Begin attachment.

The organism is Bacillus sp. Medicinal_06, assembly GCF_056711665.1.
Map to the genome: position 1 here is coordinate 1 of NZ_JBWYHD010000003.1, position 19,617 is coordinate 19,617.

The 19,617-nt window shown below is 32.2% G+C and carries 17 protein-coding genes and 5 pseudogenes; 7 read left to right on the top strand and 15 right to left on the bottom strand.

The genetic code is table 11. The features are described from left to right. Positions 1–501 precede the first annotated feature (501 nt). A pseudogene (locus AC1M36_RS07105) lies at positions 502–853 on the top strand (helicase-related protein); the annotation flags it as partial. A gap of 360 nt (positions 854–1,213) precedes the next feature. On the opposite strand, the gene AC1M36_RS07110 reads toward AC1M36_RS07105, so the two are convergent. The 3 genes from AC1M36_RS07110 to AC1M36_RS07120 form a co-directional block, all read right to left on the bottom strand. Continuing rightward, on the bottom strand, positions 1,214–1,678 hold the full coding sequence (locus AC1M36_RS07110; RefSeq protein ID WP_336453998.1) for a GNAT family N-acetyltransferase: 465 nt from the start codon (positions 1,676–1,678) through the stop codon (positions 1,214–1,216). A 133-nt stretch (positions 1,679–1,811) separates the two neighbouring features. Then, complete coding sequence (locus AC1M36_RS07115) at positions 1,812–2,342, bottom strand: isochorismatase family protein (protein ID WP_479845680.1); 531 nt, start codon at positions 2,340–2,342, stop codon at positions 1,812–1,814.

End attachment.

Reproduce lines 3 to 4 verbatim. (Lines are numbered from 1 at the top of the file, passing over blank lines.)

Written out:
The 19,617-nt window shown below is 32.2% G+C and carries 17 protein-coding genes and 5 pseudogenes; 7 read left to right on the top strand and 15 right to left on the bottom strand.

The genetic code is table 11. The features are described from left to right. Positions 1–501 precede the first annotated feature (501 nt). A pseudogene (locus AC1M36_RS07105) lies at positions 502–853 on the top strand (helicase-related protein); the annotation flags it as partial. A gap of 360 nt (positions 854–1,213) precedes the next feature. On the opposite strand, the gene AC1M36_RS07110 reads toward AC1M36_RS07105, so the two are convergent. The 3 genes from AC1M36_RS07110 to AC1M36_RS07120 form a co-directional block, all read right to left on the bottom strand. Continuing rightward, on the bottom strand, positions 1,214–1,678 hold the full coding sequence (locus AC1M36_RS07110; RefSeq protein ID WP_336453998.1) for a GNAT family N-acetyltransferase: 465 nt from the start codon (positions 1,676–1,678) through the stop codon (positions 1,214–1,216). A 133-nt stretch (positions 1,679–1,811) separates the two neighbouring features. Then, complete coding sequence (locus AC1M36_RS07115) at positions 1,812–2,342, bottom strand: isochorismatase family protein (protein ID WP_479845680.1); 531 nt, start codon at positions 2,340–2,342, stop codon at positions 1,812–1,814.